The manufacturing industry across the world is seeing major changes, driven by globalization and increasing consumer demand. As per a report by the World Economic Forum and Deloitte Touche Tohmatsu Ltd on the future of manufacturing, the ability to innovate at a quicker pace will be the major differentiating factor in the success of companies and countries.

This is substantiated by a PWC research which shows that across industries, the most innovative companies in the manufacturing sector grew 38% (2013 - 2016), about 11% year on year, while the least innovative manufacturers posted only a 10% growth over the same period.

Along with innovation in products, the transformation of manufacturing processes will also be essential for companies to remain competitive and maintain their profitability. This is where digital technologies can act as a potential game changer.

The digitalization of the manufacturing industry involves the integration of digital technologies in manufacturing processes across the value chain. Also referred to as Industry 4.0, digitalization is poised to reshape all aspects of the manufacturing industry and is being hailed as the next Industrial Revolution. Integral to Industry 4.0 is the ‘smart factory’, where devices are inter-connected, and processes are streamlined, thus ensuring greater productivity across the value chain, from design and development, to engineering and manufacturing and finally to service and logistics.

Internet of Things (IoT), robotics, artificial intelligence and Big Data analytics are some of the key technologies powering Industry 4.0. According to a report, Industry 4.0 will prompt manufacturers globally to invest $267 billion in technologies like IoT by 2020. Investments in digitalization can lead to excellent returns. Companies that have implemented digitalization solutions have almost halved their manufacturing cycle time through more efficient use of their production lines. With a single line now able to produce more than double the number of product variants as three lines in the conventional model, end to end digitalization has led to an almost 20% jump in productivity.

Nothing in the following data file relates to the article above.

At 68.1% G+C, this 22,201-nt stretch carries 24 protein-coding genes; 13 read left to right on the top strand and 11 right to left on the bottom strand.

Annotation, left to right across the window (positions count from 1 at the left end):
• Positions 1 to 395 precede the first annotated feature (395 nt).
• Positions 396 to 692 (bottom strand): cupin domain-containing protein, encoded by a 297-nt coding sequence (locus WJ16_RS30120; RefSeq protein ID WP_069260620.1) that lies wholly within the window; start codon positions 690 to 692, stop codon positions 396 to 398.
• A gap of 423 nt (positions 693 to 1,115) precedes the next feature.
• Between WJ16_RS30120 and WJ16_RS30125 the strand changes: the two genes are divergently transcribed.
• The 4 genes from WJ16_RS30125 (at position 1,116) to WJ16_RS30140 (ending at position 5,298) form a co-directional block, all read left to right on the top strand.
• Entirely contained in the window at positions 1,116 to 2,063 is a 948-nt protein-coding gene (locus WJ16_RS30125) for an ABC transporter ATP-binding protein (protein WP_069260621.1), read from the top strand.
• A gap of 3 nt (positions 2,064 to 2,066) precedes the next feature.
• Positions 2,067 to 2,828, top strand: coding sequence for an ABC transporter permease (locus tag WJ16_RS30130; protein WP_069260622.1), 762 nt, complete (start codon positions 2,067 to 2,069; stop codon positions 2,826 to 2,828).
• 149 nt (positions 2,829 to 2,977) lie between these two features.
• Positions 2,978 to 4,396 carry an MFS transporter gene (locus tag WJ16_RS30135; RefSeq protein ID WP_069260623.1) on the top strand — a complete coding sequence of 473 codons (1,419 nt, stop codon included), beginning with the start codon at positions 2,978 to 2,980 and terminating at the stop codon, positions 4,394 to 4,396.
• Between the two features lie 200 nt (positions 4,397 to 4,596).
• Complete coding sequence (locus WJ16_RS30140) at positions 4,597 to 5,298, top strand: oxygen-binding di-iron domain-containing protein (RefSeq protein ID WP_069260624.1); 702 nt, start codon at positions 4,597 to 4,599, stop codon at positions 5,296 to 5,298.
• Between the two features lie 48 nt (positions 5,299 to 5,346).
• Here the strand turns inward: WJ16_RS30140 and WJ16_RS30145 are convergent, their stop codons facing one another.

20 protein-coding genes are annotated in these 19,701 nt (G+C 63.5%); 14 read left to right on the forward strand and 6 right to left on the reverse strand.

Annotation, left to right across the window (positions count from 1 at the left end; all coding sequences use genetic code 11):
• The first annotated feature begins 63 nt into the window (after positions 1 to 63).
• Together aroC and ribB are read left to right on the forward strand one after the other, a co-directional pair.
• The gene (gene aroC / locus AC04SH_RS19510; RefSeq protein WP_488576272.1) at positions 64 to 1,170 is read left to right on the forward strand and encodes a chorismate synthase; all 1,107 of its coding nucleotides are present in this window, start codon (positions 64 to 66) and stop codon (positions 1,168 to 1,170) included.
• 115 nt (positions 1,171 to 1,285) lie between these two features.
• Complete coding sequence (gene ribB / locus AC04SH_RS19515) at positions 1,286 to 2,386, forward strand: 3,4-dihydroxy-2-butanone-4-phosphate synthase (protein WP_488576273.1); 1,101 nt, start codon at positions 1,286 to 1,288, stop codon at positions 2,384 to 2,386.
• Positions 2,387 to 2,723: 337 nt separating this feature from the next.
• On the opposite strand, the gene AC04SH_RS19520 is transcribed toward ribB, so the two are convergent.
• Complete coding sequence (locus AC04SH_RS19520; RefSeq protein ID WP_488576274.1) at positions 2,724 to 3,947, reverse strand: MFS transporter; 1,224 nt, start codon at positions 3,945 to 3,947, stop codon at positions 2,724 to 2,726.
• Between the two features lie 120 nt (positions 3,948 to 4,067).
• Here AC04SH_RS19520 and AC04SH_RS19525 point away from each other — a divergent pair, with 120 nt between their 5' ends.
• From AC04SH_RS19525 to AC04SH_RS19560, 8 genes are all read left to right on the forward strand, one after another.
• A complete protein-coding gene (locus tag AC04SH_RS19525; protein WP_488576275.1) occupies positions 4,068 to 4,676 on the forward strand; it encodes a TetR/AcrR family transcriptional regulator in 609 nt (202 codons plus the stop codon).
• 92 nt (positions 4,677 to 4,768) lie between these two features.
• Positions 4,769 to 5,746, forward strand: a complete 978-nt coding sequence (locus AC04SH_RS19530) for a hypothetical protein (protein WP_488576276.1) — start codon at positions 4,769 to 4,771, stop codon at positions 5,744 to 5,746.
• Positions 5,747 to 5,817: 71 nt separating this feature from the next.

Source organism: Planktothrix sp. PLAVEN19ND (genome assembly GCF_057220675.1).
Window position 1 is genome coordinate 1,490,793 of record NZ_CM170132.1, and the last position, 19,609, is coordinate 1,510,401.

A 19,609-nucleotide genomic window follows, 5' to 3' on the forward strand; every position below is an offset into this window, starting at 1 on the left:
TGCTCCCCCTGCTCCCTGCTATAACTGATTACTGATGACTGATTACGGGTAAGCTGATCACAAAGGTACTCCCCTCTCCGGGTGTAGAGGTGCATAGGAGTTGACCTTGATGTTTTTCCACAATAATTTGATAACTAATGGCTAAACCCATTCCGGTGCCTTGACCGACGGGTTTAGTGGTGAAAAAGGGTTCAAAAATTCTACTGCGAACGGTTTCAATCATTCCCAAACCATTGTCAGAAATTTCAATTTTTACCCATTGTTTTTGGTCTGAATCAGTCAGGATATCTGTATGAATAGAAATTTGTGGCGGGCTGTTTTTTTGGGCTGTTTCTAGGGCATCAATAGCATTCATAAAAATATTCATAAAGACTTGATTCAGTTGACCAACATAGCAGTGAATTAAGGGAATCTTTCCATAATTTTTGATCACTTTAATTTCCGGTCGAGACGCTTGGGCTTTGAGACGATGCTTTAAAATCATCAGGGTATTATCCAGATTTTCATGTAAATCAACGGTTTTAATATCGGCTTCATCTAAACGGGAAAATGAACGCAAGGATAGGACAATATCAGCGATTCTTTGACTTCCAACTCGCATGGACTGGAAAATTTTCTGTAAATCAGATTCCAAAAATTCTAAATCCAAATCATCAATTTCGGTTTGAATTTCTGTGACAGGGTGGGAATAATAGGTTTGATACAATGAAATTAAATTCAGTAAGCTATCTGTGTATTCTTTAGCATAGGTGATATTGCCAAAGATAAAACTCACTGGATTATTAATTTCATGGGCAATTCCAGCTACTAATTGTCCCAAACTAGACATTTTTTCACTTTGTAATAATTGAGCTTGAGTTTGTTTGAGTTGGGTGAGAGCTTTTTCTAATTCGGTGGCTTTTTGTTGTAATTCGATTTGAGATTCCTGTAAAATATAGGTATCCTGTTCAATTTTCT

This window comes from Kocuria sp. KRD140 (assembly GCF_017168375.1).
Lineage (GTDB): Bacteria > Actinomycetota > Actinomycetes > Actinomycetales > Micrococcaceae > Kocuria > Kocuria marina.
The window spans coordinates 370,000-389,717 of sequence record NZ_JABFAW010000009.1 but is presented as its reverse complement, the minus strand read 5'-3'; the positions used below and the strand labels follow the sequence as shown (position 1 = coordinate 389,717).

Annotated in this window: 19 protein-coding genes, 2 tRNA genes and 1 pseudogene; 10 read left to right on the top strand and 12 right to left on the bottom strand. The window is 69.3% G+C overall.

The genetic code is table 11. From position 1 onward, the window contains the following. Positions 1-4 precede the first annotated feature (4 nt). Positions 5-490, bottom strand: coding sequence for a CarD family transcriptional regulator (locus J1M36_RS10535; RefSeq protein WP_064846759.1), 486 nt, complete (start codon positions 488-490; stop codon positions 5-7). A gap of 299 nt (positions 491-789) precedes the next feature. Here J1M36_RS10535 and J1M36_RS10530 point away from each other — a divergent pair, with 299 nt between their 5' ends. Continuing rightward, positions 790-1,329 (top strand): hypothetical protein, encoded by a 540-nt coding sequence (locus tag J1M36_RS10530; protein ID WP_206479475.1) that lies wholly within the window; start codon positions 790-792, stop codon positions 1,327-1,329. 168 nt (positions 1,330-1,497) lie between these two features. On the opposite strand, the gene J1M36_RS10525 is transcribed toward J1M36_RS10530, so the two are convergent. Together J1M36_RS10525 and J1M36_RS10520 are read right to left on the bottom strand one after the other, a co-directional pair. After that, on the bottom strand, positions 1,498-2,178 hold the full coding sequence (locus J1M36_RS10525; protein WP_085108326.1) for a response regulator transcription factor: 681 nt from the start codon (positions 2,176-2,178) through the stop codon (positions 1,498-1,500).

Digitalization and the Indian manufacturing industry

The Make in India program aims to increase the contribution of the manufacturing industry to the country’s GDP from 16% to 25% by 2022. India’s manufacturing sector could also potentially touch $1 trillion by 2025. However, to achieve these goals and for the industry to reach its potential, it must overcome the several internal and external obstacles that impede its growth. These include competition from other Asian countries, infrastructural deficiencies and lack of skilled manpower.

There is a common sentiment across big manufacturers that India lacks the eco-system for making sophisticated components. According to FICCI’s report on the readiness of Indian manufacturing to adopt advanced manufacturing trends, only 10% of companies have adopted new technologies for manufacturing, while 80% plan to adopt the same by 2020. This indicates a significant gap between the potential and the reality of India’s manufacturing industry.

The ‘Make in India’ vision of positioning India as a global manufacturing hub requires the industry to adopt innovative technologies. Digitalization can give the Indian industry an impetus to deliver products and services that match global standards, thereby getting access to global markets.

The policy, thus far, has received a favourable response as global tech giants have either set up or are in the process of setting up hi-tech manufacturing plants in India. Siemens, for instance, is helping companies in India gain a competitive advantage by integrating industry-specific software applications that optimise performance across the entire value chain.